West Virginia has become an attractive investment option for real estate owners. Not only is the area beautiful and exciting, but it's also affordable compared to other states in the U.S.
When you want to invest in real estate, something you must always keep in mind is property taxes. These property taxes help fund projects by local governments and public services, such as parks, fire stations, and more.
According to the West Virginia Tax Division, all real and tangible personal property is subject to property tax. Thankfully, you won't have to spend too much time calculating how much you owe for your West Virginia property.
All you need is the right information, and you'll be good to go.
Understanding your property tax bills, however, can sometimes get confusing, especially considering that most counties have different rules surrounding taxation and exemptions.
Before buying a property in West Virginia, the first thing you must do is learn how to calculate your potential tax bill. Here, you'll learn everything you must know about West Virginia property taxes, including when they're due, how much you may owe, and more.
About Property Tax in West Virginia
West Virginia's property taxes are easy to understand, for the most part. The state follows the same system as many others, where the property tax is based on the assessed value of the home and the total tax rate.
In West Virginia, the assessed value of a property equals 60% of the appraised value. You'll get an updated assessed value every property tax year. If you made any significant improvements or changes to the property, you may expect a different assessed value.
According to the State constitution, properties are divided into four classes:
- Class I: Intangible personal property. It also applies to specific personal property used in agriculture.
- Class II: Residential property used for residential purposes. It also applies to farm land used for agricultural purposes by a bona fide tenant or the owner.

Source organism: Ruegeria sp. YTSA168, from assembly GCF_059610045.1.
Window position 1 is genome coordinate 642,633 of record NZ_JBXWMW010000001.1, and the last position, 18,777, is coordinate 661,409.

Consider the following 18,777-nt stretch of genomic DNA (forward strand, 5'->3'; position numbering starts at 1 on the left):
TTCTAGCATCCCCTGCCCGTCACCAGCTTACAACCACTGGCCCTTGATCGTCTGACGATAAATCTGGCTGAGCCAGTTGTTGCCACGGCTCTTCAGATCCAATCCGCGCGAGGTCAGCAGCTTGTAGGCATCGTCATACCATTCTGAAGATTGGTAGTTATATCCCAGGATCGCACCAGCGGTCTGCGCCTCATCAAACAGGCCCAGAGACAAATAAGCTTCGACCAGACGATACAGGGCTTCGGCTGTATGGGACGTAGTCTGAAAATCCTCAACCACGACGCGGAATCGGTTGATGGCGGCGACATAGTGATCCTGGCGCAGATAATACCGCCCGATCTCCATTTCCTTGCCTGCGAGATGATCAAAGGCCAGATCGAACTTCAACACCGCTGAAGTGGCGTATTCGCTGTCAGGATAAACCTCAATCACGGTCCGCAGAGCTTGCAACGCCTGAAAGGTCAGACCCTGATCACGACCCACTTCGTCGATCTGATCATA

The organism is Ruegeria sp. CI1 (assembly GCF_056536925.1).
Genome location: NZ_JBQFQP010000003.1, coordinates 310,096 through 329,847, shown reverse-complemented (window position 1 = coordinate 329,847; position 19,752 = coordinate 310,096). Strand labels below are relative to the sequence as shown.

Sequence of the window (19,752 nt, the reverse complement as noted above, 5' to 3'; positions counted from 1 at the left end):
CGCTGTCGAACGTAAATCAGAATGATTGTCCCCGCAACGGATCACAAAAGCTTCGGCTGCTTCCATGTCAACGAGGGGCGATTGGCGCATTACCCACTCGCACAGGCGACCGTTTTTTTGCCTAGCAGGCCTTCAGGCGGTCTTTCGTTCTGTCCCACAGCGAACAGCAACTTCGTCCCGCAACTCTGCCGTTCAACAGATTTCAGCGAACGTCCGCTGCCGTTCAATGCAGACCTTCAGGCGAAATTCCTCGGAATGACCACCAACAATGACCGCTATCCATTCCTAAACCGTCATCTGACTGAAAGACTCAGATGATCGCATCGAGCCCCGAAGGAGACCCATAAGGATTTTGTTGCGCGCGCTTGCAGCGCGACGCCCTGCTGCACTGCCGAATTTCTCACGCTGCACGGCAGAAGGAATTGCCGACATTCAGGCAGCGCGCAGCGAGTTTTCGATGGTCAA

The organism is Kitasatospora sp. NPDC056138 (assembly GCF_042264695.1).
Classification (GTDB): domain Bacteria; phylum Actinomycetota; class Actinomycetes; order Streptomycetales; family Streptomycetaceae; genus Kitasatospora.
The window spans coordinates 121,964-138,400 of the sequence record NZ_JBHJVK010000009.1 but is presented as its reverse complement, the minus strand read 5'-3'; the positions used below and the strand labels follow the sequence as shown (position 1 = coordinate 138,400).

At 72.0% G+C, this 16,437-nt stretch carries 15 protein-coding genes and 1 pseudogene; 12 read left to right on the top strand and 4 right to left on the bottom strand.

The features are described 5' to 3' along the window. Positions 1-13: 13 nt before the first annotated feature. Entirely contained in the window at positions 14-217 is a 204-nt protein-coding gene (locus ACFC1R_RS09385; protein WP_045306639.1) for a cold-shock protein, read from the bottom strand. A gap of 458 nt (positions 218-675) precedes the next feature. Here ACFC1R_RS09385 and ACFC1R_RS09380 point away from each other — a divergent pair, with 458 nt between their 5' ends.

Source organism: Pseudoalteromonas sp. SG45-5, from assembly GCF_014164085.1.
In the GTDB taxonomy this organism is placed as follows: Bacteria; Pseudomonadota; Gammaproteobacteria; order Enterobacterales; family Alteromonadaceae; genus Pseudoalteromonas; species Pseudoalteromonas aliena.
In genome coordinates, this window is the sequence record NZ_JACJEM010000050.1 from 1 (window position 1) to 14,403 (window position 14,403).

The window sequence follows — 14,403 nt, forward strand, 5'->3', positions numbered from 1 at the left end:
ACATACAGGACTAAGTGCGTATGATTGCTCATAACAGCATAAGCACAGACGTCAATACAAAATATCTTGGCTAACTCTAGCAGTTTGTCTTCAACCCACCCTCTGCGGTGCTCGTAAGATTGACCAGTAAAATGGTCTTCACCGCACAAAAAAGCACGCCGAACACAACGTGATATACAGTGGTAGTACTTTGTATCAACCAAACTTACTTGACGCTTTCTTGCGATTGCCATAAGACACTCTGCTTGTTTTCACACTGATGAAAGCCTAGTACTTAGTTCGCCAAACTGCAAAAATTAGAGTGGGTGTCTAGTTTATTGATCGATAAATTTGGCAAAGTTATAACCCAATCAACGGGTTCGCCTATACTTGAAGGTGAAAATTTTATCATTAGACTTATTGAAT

- Class III: All property outside a municipality that's not part of Class I or Class II.
- Class IV: All property inside a municipality that's not part of Class I or Class II.
Most of the time, you would fall into the "Class II" category, which refers to properties used for residential purposes.
Taxes in West Virginia are collected every year by a county assessor. These are also called "ad valorem" taxes.
When Are Property Taxes Due in West Virginia?
You'll get your tax bill mailed by July 15th of the calendar tax year. West Virginia State calls these bills "tickets."
How do property taxes work here? You'll have to pay them either in full or in two installments. The first installment is due September 1st, whereas the second one is due March 1st of the next property tax year.
You may get a discount of 2.5% on the property taxes paid if you pay before these due dates.
If your pay installments miss the deadlines (October 1st for the first one and April 1st for the second one), your payment will become delinquent. Property owners could face penalties and other legal consequences if they don't pay their taxes when they're due.
What Are the Consequences of Late Payments?
The first notable consequence is that your owed taxes accrue interest, specifically 9% every year. West Virginia State gives property owners three years from their missed deadline to pay what they owe.
If you don't pay your property taxes in time, the county could get the legal right to start a foreclosure process on your property. Then, it could hold an auction for the property in a tax sale. Here's what the timeline looks like:
The local county commission will get a "delinquent list" by May 15th each year. The list is sent to the State Auditor's office by June 1st.
These entities will get a second list of delinquent properties by September 10th. If you haven't paid your taxes by October 31st, your property will be certified to the State Auditor's office. In this case, it would be set in a public auction by March 1st.
You can "redeem" your property by paying all your bills plus interest and other expenses. However, you must do it before the property gets certified to be held in an auction. In some cases, you could still pay before a tax deed is issued.
Keep in mind you'll pay different interest fees depending on whether you pay before certification or before the deed is issued.